The British however, drank tea or ‘tê’ (from Min-Chinese) with milk. The locals began adding tea leaves, milk, honey and sugar to their ‘kadha’, creating Bombay's first Chai. Chaiwalas sprung up across Bombay, selling the spicy delight to locals and world-weary travellers who needed respite from the heat.

Centuries passed, word spread and today, spicy chai has become one of the world’s best loved teas, with varieties popping up as far away as the United States. Yet the recipe has never changed very much, and still evokes the fragrant vibrancy of Bombay.

Our spirit delivers no ordinary products

  • FAQ

    Does this tea contain caffeine and is there more or less than in coffee?
    Yes, all tea like coffee, contains caffeine. The amount in both teas and coffees does vary, depending on the type, but typically Sri Lankan black tea is lighter than other teas in caffeine content, usually between 50 and 90mg for a normally brewed 230ml serving. This compares to about 95mg for a normal cup of coffee. The best advice is to treat tea and coffee similarly if you need to manage your caffeine intake.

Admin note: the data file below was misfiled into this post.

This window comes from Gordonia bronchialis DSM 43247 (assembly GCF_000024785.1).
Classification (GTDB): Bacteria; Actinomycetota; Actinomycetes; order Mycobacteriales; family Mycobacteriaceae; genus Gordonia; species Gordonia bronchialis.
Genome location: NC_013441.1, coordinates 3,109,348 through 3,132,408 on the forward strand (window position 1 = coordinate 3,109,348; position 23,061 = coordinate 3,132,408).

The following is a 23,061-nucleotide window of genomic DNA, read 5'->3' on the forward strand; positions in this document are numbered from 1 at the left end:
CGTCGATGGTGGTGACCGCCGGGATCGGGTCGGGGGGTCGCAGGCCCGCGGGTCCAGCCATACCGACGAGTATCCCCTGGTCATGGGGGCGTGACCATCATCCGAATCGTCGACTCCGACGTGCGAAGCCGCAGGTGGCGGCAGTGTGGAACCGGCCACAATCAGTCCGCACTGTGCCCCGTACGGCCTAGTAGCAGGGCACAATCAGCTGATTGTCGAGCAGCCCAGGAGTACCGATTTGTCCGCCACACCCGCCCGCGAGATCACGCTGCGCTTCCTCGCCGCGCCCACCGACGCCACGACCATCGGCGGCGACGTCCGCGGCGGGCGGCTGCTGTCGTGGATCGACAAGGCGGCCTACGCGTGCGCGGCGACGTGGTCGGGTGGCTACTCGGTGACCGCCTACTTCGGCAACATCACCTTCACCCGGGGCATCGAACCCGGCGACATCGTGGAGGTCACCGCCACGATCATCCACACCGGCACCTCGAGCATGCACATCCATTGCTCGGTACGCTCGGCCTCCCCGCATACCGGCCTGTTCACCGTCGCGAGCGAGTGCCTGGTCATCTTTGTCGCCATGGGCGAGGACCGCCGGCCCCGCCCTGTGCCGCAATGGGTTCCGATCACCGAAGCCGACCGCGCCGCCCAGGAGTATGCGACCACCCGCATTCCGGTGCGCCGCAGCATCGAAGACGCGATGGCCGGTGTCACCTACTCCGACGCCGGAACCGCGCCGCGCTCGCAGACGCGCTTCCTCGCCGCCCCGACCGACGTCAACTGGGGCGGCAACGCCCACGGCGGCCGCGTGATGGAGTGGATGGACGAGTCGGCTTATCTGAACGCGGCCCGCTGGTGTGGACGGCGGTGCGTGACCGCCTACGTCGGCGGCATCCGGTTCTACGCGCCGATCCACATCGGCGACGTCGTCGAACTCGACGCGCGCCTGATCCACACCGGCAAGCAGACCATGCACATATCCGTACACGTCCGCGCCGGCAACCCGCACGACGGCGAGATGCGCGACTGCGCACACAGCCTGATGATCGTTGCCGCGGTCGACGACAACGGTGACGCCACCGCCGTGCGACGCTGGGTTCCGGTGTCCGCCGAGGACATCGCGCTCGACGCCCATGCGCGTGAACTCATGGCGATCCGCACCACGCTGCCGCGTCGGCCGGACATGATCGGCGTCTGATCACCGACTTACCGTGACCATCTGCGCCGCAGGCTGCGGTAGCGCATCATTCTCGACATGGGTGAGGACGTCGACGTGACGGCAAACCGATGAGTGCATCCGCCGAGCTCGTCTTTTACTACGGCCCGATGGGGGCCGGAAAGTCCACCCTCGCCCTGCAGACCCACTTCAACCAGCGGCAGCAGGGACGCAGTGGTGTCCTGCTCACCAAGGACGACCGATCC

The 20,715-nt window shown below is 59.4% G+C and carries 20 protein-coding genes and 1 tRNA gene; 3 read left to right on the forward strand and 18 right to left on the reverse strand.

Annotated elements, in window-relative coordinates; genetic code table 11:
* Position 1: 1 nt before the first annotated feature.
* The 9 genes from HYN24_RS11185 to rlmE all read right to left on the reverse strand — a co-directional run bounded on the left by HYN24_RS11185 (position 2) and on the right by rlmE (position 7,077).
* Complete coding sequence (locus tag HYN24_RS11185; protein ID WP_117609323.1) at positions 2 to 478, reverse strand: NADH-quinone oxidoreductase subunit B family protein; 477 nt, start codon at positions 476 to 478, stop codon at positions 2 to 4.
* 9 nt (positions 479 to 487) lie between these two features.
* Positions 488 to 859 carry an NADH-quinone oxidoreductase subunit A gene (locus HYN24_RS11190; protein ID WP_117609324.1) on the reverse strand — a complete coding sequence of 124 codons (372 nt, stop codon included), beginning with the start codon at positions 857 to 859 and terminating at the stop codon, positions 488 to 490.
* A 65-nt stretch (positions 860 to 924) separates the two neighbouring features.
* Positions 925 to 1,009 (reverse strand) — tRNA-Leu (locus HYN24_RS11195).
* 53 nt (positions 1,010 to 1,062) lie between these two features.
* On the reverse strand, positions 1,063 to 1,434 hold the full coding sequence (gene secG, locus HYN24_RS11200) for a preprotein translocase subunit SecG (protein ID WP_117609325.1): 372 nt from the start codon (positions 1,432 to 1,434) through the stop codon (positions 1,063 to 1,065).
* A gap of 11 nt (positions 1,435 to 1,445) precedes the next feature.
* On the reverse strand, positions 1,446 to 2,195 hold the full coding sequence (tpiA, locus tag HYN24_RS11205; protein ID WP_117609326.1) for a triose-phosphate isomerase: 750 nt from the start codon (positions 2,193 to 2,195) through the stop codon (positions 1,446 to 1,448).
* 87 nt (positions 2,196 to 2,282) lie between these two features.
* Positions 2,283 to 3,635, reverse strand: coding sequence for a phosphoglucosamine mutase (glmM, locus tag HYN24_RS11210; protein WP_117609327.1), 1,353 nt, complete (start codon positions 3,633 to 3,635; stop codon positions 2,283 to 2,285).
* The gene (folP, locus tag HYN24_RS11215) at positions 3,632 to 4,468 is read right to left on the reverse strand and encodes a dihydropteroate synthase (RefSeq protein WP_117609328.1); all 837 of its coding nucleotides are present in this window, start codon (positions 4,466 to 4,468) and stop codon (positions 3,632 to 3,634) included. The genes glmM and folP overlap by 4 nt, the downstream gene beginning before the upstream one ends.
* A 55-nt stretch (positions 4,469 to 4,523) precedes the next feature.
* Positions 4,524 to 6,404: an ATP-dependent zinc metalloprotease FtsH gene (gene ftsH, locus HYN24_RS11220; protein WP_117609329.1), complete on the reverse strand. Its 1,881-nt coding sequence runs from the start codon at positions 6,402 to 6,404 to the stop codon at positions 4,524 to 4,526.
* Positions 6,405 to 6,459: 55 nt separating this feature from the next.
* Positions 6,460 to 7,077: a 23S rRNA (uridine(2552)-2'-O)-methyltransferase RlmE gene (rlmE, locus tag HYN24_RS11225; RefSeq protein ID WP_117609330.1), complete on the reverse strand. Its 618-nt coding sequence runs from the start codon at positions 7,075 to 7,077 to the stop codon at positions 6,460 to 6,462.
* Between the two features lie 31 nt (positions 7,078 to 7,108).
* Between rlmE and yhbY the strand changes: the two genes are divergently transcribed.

I’ve heard that tea contains theanine. What is it and what does it do?
    Tea does indeed contain theanine, which is an amino acid [the building blocks of proteins]. Tea is one of only a few sources of theanine. It represents about 1% of dry weight and is at its highest concentrate in shade-grown teas like matcha and gyokuro. Whilst not yet proven in scientific studies that would permit specific health claims to be made, it is believed by many to be able to reduce mental and physical stress, promote relaxation and a sense of well-being. But not only that, it is more recently being thought to aid cognitive function. It’s one explanation for tea’s famous ability to create calm in a crisis [the Great British solution to all problems – ‘putting the kettle on’] and to stimulate when a little boost is required.

  • Delivery & Returns

    UK Standard Delivery: £3.95
    UK Next Day Delivery (mainland UK only): £9.95 (Order before 12pm)
    International Delivery is available, please see our delivery page for details. For more information and Terms & Conditions, please see our Delivery page.